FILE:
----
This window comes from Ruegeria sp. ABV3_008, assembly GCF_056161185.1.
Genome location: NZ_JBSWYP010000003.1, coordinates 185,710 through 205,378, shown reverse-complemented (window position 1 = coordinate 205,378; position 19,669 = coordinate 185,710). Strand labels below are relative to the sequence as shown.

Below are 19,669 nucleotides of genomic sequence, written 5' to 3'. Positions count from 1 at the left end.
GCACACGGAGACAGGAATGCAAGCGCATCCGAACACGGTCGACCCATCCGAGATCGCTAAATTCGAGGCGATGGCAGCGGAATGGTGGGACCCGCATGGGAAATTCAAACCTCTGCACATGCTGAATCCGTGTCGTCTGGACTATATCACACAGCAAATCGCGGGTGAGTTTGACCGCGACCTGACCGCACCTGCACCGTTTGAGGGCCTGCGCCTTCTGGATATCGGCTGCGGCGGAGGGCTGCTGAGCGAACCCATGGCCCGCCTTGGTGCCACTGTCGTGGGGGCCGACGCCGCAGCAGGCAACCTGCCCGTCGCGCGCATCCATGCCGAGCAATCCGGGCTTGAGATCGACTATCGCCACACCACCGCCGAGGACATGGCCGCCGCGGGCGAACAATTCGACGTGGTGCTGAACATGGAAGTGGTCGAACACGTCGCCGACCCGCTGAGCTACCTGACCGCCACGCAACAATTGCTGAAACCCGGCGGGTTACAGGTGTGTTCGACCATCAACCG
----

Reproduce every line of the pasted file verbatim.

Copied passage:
This window comes from Ruegeria sp. ABV3_008, assembly GCF_056161185.1.
Genome location: NZ_JBSWYP010000003.1, coordinates 185,710 through 205,378, shown reverse-complemented (window position 1 = coordinate 205,378; position 19,669 = coordinate 185,710). Strand labels below are relative to the sequence as shown.

Below are 19,669 nucleotides of genomic sequence, written 5' to 3'. Positions count from 1 at the left end.
GCACACGGAGACAGGAATGCAAGCGCATCCGAACACGGTCGACCCATCCGAGATCGCTAAATTCGAGGCGATGGCAGCGGAATGGTGGGACCCGCATGGGAAATTCAAACCTCTGCACATGCTGAATCCGTGTCGTCTGGACTATATCACACAGCAAATCGCGGGTGAGTTTGACCGCGACCTGACCGCACCTGCACCGTTTGAGGGCCTGCGCCTTCTGGATATCGGCTGCGGCGGAGGGCTGCTGAGCGAACCCATGGCCCGCCTTGGTGCCACTGTCGTGGGGGCCGACGCCGCAGCAGGCAACCTGCCCGTCGCGCGCATCCATGCCGAGCAATCCGGGCTTGAGATCGACTATCGCCACACCACCGCCGAGGACATGGCCGCCGCGGGCGAACAATTCGACGTGGTGCTGAACATGGAAGTGGTCGAACACGTCGCCGACCCGCTGAGCTACCTGACCGCCACGCAACAATTGCTGAAACCCGGCGGGTTACAGGTGTGTTCGACCATCAACCG